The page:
Headline inflation in June as measured by the PCE was flat m/o/m as expected but due to rounding the y/o/y print of 1.4% was one tenth more than expected. The core rate of up .1% m/o/m was as expected and the y/o/y increase of 1.5% was also one tenth above the forecast due to rounding. Services inflation again offset a drop in the prices of goods.
As for income in June, it disappointingly did not change vs May whereas the estimate was for a gain of .4%. However, digging within the data showed private sector wages/salaries did rise by .4% m/o/m. Spending was mediocre as it rose by just .1% m/o/m as expected but May was revised up by one tenth. Again, spending on services offset a drop in spending on goods, both durable and non-durable. The savings rate fell one tenth to 3.8% and is hovering near the lowest level in nearly 10 years and is well below the 10 year average of 5.5%. See chart. This low level of savings comes just as revolving credit outstanding (mostly credit cards), is just a hair shy of the highest level reached back in 2008.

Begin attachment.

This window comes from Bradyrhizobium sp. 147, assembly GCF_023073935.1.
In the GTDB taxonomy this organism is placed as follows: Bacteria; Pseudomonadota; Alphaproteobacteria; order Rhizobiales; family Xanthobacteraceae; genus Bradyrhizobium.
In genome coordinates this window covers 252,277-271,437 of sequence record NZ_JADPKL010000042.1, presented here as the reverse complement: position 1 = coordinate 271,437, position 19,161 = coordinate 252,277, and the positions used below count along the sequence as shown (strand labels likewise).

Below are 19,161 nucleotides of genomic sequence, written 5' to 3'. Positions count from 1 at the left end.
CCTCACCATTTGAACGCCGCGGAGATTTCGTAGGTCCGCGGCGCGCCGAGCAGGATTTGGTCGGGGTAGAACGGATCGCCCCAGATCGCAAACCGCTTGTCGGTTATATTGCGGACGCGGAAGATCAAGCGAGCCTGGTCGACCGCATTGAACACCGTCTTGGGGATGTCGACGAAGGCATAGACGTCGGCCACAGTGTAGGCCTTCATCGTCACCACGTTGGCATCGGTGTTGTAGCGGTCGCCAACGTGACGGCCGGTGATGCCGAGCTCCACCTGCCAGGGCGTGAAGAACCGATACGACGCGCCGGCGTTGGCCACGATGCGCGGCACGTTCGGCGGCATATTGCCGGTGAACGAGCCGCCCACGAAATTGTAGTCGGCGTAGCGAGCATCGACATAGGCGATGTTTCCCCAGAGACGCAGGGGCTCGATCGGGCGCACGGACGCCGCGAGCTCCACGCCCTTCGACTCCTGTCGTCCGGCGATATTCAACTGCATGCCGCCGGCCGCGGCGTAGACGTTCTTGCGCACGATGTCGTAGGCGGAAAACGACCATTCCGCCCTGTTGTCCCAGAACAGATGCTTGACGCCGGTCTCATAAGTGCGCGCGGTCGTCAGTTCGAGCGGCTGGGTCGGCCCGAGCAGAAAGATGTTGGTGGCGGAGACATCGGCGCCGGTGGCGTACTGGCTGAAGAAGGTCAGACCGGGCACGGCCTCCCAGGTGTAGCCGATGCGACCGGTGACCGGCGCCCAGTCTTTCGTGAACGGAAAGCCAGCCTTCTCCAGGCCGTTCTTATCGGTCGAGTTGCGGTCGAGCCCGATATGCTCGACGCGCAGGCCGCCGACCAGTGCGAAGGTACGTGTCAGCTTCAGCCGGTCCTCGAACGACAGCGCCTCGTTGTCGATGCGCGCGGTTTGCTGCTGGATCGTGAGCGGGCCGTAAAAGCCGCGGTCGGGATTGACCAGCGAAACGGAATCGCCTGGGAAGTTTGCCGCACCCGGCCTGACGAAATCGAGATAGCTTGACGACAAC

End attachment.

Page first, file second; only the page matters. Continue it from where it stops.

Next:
Bottom line, this data was mostly captured in Friday’s Q2 GDP report and why it’s not market moving. The inflation data of course and its recent moderation has everyone downplaying what the Fed will do on rates but it’s not going to impact the timing of QT with the end result being the same, a tightening of policy again in September.